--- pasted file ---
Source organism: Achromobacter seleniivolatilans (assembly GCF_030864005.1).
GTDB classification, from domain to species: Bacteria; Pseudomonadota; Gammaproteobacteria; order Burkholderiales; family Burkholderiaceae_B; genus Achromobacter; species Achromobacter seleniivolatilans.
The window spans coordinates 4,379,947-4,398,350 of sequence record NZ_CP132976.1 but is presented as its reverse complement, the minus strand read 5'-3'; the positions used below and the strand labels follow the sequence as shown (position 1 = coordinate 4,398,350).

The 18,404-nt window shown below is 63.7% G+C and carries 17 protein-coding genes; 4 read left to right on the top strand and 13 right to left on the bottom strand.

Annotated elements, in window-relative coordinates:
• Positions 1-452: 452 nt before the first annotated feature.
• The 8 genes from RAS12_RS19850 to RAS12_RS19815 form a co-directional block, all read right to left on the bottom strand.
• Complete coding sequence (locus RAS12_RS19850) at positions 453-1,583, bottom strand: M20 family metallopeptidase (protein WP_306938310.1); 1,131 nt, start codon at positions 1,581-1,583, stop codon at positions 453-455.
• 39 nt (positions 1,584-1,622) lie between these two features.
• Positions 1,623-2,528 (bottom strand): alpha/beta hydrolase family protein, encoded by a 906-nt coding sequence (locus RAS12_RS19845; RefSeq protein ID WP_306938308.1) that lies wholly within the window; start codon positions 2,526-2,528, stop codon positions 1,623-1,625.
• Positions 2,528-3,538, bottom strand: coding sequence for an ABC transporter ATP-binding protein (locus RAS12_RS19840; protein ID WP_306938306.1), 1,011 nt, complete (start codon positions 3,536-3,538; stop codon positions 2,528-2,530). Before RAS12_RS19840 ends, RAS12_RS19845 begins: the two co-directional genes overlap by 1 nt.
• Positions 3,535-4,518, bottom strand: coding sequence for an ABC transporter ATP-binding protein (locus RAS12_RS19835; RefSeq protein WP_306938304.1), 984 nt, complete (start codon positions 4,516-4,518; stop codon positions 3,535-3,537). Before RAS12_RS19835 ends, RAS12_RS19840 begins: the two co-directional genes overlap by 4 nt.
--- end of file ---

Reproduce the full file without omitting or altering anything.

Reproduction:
Source organism: Achromobacter seleniivolatilans (assembly GCF_030864005.1).
GTDB classification, from domain to species: Bacteria; Pseudomonadota; Gammaproteobacteria; order Burkholderiales; family Burkholderiaceae_B; genus Achromobacter; species Achromobacter seleniivolatilans.
The window spans coordinates 4,379,947-4,398,350 of sequence record NZ_CP132976.1 but is presented as its reverse complement, the minus strand read 5'-3'; the positions used below and the strand labels follow the sequence as shown (position 1 = coordinate 4,398,350).

The 18,404-nt window shown below is 63.7% G+C and carries 17 protein-coding genes; 4 read left to right on the top strand and 13 right to left on the bottom strand.

Annotated elements, in window-relative coordinates:
• Positions 1-452: 452 nt before the first annotated feature.
• The 8 genes from RAS12_RS19850 to RAS12_RS19815 form a co-directional block, all read right to left on the bottom strand.
• Complete coding sequence (locus RAS12_RS19850) at positions 453-1,583, bottom strand: M20 family metallopeptidase (protein WP_306938310.1); 1,131 nt, start codon at positions 1,581-1,583, stop codon at positions 453-455.
• 39 nt (positions 1,584-1,622) lie between these two features.
• Positions 1,623-2,528 (bottom strand): alpha/beta hydrolase family protein, encoded by a 906-nt coding sequence (locus RAS12_RS19845; RefSeq protein ID WP_306938308.1) that lies wholly within the window; start codon positions 2,526-2,528, stop codon positions 1,623-1,625.
• Positions 2,528-3,538, bottom strand: coding sequence for an ABC transporter ATP-binding protein (locus RAS12_RS19840; protein ID WP_306938306.1), 1,011 nt, complete (start codon positions 3,536-3,538; stop codon positions 2,528-2,530). Before RAS12_RS19840 ends, RAS12_RS19845 begins: the two co-directional genes overlap by 1 nt.
• Positions 3,535-4,518, bottom strand: coding sequence for an ABC transporter ATP-binding protein (locus RAS12_RS19835; RefSeq protein WP_306938304.1), 984 nt, complete (start codon positions 4,516-4,518; stop codon positions 3,535-3,537). Before RAS12_RS19835 ends, RAS12_RS19840 begins: the two co-directional genes overlap by 4 nt.